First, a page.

Understanding Your Test Scores

Q: What range of scores can you get on the GRE?

A: The scores on the Revised GRE don’t look like the old 200-800 scale of yore. Now the scores in math and verbal range from 130-170, innocuous numbers that were chosen perhaps to avoid all previous associations with any grade scores anywhere! A 150 in math and in verbal can be thought of as the national average, or the 50th percentile. (Actually from test to test there are minor variations in the national average of all test takers because, despite the ETS’ precision efforts at keeping the question “mix” at a predictable level of challenge, the tests vary a bit in their difficulty for the year’s test-takers).

A few points up or down can drastically change the percentile.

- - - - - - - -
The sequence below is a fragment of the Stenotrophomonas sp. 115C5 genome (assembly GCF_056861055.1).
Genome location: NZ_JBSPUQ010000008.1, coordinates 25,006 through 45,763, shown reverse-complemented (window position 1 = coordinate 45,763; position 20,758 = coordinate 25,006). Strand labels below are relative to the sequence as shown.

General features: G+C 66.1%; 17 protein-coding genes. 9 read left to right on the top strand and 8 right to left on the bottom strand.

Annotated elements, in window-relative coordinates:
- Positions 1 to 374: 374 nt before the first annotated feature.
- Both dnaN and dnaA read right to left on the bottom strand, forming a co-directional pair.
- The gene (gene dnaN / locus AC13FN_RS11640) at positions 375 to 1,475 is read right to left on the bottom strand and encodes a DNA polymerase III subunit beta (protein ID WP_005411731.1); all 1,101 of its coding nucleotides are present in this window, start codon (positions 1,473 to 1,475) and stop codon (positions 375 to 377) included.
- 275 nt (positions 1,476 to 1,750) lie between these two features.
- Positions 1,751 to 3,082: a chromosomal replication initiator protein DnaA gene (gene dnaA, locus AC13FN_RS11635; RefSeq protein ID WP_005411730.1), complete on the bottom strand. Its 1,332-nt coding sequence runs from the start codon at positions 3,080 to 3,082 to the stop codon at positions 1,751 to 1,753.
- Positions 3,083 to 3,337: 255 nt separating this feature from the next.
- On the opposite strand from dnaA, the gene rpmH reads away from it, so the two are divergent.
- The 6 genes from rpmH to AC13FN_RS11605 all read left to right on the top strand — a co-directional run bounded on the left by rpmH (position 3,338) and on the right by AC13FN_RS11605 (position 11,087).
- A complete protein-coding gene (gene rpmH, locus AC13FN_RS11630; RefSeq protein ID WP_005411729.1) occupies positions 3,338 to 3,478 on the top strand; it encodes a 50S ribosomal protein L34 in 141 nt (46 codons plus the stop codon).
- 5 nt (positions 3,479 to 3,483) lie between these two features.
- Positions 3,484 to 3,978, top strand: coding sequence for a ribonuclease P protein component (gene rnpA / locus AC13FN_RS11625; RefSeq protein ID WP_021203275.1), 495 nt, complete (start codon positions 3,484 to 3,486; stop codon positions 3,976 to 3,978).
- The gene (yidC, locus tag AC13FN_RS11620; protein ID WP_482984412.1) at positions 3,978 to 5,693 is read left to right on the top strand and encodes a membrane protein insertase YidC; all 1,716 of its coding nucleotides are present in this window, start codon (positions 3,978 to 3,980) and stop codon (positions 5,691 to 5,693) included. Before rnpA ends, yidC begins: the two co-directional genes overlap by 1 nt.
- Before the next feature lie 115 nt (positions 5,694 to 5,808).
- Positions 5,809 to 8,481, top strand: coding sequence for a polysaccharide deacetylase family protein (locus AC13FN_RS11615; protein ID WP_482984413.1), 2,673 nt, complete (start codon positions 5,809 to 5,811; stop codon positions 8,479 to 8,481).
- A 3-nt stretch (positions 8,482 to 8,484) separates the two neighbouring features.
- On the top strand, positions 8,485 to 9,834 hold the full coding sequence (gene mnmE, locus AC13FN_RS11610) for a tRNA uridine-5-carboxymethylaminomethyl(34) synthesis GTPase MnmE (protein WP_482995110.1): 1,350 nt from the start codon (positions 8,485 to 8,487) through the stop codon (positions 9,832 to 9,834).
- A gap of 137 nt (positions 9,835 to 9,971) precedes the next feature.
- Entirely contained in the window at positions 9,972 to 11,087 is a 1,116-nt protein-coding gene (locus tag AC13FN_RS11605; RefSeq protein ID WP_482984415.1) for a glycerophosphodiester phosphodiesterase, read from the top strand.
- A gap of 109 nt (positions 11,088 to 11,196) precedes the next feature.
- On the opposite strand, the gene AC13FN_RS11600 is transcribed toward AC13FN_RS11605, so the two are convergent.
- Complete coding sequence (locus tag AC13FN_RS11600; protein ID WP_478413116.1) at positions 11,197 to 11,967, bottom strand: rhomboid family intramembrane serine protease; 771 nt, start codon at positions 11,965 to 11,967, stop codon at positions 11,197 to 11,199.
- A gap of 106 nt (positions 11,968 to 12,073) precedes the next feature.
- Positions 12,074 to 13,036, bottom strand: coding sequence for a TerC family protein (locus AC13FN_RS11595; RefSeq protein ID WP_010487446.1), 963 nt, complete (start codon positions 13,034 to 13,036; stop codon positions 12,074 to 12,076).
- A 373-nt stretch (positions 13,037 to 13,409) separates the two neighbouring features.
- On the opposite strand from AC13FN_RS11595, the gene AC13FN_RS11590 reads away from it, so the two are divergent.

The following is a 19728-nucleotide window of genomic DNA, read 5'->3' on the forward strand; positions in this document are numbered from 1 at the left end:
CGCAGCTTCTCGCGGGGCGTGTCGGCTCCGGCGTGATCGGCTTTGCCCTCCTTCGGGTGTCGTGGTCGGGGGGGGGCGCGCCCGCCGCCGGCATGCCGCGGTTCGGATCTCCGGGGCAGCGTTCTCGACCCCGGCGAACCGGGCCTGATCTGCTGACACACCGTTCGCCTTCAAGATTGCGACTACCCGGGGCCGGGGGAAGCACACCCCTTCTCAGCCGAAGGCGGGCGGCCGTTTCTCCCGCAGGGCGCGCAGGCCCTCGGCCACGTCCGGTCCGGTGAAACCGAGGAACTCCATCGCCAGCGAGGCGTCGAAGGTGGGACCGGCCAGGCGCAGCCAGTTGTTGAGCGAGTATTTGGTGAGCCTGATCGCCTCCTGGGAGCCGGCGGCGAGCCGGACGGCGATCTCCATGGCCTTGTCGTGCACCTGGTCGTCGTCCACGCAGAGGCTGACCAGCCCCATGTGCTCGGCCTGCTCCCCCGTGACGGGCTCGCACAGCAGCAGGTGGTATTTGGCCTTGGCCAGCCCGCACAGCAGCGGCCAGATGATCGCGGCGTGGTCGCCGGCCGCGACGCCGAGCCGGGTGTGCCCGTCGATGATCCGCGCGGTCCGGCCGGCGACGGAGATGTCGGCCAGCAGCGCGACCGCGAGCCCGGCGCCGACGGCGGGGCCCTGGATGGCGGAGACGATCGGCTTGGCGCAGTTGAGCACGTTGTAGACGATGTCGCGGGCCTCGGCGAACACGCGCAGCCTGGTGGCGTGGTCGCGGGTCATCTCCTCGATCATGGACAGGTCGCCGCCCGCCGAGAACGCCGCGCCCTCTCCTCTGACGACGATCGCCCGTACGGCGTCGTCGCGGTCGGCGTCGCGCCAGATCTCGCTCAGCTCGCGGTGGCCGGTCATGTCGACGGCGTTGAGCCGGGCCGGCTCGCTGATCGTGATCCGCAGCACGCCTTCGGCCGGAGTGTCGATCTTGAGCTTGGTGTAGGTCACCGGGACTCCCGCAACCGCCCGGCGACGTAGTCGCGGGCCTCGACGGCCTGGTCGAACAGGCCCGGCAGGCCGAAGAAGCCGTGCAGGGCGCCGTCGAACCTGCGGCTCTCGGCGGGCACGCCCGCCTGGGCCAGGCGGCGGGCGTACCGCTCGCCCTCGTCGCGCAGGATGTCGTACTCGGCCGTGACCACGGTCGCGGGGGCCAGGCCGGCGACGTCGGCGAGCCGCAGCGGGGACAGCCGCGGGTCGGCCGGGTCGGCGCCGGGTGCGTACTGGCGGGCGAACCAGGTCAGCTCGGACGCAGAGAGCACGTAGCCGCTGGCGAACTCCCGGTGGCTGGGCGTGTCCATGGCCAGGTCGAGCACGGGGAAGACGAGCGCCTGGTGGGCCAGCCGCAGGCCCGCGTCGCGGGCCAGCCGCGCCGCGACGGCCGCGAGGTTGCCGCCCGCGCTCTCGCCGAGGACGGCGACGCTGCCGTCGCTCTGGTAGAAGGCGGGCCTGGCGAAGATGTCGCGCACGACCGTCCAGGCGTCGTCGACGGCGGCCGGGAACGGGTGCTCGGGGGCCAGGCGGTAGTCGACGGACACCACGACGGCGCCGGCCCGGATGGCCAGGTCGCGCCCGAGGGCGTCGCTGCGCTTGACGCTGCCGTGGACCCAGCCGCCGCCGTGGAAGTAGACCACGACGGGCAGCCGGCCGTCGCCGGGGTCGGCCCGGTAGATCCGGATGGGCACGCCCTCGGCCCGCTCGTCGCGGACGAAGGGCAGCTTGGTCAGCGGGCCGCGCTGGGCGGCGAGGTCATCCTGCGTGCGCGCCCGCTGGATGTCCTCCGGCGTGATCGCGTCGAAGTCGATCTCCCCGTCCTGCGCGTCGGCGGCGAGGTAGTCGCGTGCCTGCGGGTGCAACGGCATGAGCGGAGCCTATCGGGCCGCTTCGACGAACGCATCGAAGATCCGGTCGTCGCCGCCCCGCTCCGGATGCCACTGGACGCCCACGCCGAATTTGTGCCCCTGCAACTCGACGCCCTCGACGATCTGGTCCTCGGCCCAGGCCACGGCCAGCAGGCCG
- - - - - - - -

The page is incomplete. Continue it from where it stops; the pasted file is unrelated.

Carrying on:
For instance, consider a score of 155 in Math. It’s just 5 test-points above the average 150, the 50th %-ile. But it is the 61st %-ile, 11 percentile points above the 50th. Another example, a 155 in Verbal is the 68th %-ile,an 18%-ile jump! A 164 in math is the 91st %-ile while in Verbal 164 is the 94th %-ile! See ets.org/gre/concordance for tables of comparison. Meanwhile, the Critical Writing score is simply a 1-6 with .5 point increments. A “4” is just below national average (48th %-ile) while a 4.5 is the 72nd %-ile! And a 5 is the 87th %-ile! Generally a 4 writing score will, for a wide array of college admission committees, not trigger any “reject” reflexes, in that your admission essay and other course grades will indicate your writing ability sufficiently to assure them you can write in grad school. The math and verbal scores often prove more critical in admissions.




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